Kittler picks up this thread of Lacanian philosophy in his work, describing writing as “symbolic” as opposed to the phonograph representing the Lacanian “real”, a measure of unpredictability and authenticity. He explains how history was mediated through this symbolic medium before the advent of the phonograph: “Texts and scores… are based on a writing system whose time is (in Lacan’s terms) symbolic…. All data flows, provided they were really streams of data, had to pass through the bottleneck of the signifier” (4). Writing is a media comprised of symbols that have traveled from the unconscious through the “bottleneck” of the signifier; it is a mediated and structured form of media that does not allow room for unpredictability, especially once it has been produced. Once it is a document, a piece of writing is immutable.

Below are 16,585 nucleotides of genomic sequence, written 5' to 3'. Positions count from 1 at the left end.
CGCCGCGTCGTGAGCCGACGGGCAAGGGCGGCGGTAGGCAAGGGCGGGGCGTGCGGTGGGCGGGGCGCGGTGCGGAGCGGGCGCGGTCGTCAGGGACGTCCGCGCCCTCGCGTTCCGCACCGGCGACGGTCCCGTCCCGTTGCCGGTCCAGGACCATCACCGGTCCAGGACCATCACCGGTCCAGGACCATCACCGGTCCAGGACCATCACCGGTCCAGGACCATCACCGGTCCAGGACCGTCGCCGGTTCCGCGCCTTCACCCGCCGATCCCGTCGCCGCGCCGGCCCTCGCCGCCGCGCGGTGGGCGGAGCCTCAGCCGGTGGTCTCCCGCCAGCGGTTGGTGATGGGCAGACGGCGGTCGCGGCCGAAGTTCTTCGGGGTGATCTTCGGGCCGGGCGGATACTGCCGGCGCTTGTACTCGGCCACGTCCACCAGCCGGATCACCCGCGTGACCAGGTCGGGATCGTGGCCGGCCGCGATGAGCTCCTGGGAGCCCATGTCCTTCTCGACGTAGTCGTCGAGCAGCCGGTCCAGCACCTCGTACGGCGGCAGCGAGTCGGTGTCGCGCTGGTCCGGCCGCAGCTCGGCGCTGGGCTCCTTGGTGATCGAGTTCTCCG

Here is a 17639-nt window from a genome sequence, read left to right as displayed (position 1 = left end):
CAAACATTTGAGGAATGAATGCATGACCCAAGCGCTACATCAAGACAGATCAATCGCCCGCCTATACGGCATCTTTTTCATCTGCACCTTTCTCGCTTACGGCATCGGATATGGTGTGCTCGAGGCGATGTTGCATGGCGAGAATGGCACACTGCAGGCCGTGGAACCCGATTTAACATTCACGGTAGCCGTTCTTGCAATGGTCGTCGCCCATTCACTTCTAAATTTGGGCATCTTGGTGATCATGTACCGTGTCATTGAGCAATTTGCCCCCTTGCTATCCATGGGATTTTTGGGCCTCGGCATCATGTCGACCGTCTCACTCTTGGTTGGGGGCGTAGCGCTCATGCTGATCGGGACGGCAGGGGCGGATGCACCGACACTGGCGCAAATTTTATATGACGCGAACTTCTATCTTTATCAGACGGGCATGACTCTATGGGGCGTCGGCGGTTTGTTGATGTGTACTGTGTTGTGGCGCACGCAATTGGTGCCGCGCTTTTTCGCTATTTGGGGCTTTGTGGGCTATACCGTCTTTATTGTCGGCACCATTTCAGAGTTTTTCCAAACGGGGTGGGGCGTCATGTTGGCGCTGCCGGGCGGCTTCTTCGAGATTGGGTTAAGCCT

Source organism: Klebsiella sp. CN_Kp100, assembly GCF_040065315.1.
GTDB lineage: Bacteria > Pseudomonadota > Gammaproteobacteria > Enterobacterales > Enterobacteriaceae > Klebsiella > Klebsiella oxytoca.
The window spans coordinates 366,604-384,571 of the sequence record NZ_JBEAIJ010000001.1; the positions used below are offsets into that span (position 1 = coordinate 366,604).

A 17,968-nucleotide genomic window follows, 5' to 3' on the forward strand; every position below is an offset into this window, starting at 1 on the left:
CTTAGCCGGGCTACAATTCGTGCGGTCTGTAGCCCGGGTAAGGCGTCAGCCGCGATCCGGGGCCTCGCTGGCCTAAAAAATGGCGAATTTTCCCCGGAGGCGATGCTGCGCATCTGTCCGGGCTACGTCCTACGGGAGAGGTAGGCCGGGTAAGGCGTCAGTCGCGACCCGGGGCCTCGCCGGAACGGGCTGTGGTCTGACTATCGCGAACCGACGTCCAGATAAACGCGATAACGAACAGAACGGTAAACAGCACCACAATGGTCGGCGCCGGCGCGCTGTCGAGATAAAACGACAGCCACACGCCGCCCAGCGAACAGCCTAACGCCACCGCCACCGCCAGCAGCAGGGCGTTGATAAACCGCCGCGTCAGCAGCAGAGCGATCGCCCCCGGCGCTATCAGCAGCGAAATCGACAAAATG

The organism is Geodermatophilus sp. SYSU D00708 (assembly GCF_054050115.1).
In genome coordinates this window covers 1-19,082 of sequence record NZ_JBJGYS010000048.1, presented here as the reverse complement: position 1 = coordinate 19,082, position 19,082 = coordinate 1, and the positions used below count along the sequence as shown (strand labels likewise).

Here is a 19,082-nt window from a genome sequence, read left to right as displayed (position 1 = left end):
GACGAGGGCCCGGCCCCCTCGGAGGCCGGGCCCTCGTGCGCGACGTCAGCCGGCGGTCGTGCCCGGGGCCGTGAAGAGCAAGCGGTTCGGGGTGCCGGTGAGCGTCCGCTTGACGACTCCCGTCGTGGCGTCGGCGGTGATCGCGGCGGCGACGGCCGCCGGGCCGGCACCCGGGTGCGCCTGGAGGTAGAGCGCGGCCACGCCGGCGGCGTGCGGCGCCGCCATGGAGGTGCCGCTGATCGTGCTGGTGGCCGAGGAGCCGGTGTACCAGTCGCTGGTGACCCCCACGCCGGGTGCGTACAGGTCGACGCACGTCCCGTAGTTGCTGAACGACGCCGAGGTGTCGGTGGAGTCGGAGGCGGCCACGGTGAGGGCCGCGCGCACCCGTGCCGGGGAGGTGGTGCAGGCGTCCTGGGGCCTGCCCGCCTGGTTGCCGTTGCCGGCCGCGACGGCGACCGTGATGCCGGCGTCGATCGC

The major criticism of writing stems from this idea: that it lacks the ability to argue back and respond in the way that speech does, especially speech in the form of dialogue. Once an author writes a text, that text is likened to a helpless child, defenseless against its critics to modify or explain its content further. Plato levels this specific criticism against writing in his own “Phaedrus”. He pits writing against dialogue and calls writing inferior due to its immutability: “You would imagine that [writings] had intelligence, but if you want to know anything and put a question to one of them, the speaker always gives one unvarying answer” (278-9). This criticism speaks to not only writing’s static quality, but also its non-immediate nature. Writing being read is always a part of the past, a past that can only continue to grow more and more distant. It is no wonder that Kittler references a cartoon of skeletons running a printing press to express the concept of writing forming a link between the living and the dead (5).